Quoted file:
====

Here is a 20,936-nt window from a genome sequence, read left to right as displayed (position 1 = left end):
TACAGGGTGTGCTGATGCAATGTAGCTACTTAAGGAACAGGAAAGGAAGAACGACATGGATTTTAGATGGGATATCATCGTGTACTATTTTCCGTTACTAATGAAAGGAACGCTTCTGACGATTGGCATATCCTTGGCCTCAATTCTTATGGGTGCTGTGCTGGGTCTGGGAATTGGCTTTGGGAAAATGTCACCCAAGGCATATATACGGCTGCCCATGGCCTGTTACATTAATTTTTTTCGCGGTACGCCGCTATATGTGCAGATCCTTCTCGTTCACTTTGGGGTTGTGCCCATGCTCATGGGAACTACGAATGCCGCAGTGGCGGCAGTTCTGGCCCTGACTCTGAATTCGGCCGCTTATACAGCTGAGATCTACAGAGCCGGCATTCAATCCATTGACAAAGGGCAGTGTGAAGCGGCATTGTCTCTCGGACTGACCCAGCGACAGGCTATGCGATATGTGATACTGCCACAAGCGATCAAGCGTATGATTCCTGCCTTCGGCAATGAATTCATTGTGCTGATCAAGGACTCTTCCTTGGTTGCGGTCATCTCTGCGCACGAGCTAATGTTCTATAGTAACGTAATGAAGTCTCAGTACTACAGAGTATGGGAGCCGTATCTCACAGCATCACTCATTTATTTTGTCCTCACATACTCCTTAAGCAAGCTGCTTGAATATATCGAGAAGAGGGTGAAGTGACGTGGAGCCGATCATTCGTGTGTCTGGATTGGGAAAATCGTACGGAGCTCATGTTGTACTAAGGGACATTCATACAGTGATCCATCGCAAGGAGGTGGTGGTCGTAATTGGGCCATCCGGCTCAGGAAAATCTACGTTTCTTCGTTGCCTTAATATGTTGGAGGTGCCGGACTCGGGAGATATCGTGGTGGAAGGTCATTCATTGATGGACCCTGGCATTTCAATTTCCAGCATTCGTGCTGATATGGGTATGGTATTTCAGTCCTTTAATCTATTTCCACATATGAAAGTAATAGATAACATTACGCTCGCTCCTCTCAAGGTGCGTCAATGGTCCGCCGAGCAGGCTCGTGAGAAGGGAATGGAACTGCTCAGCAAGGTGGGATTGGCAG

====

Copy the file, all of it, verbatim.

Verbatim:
Here is a 20,936-nt window from a genome sequence, read left to right as displayed (position 1 = left end):
TACAGGGTGTGCTGATGCAATGTAGCTACTTAAGGAACAGGAAAGGAAGAACGACATGGATTTTAGATGGGATATCATCGTGTACTATTTTCCGTTACTAATGAAAGGAACGCTTCTGACGATTGGCATATCCTTGGCCTCAATTCTTATGGGTGCTGTGCTGGGTCTGGGAATTGGCTTTGGGAAAATGTCACCCAAGGCATATATACGGCTGCCCATGGCCTGTTACATTAATTTTTTTCGCGGTACGCCGCTATATGTGCAGATCCTTCTCGTTCACTTTGGGGTTGTGCCCATGCTCATGGGAACTACGAATGCCGCAGTGGCGGCAGTTCTGGCCCTGACTCTGAATTCGGCCGCTTATACAGCTGAGATCTACAGAGCCGGCATTCAATCCATTGACAAAGGGCAGTGTGAAGCGGCATTGTCTCTCGGACTGACCCAGCGACAGGCTATGCGATATGTGATACTGCCACAAGCGATCAAGCGTATGATTCCTGCCTTCGGCAATGAATTCATTGTGCTGATCAAGGACTCTTCCTTGGTTGCGGTCATCTCTGCGCACGAGCTAATGTTCTATAGTAACGTAATGAAGTCTCAGTACTACAGAGTATGGGAGCCGTATCTCACAGCATCACTCATTTATTTTGTCCTCACATACTCCTTAAGCAAGCTGCTTGAATATATCGAGAAGAGGGTGAAGTGACGTGGAGCCGATCATTCGTGTGTCTGGATTGGGAAAATCGTACGGAGCTCATGTTGTACTAAGGGACATTCATACAGTGATCCATCGCAAGGAGGTGGTGGTCGTAATTGGGCCATCCGGCTCAGGAAAATCTACGTTTCTTCGTTGCCTTAATATGTTGGAGGTGCCGGACTCGGGAGATATCGTGGTGGAAGGTCATTCATTGATGGACCCTGGCATTTCAATTTCCAGCATTCGTGCTGATATGGGTATGGTATTTCAGTCCTTTAATCTATTTCCACATATGAAAGTAATAGATAACATTACGCTCGCTCCTCTCAAGGTGCGTCAATGGTCCGCCGAGCAGGCTCGTGAGAAGGGAATGGAACTGCTCAGCAAGGTGGGATTGGCAG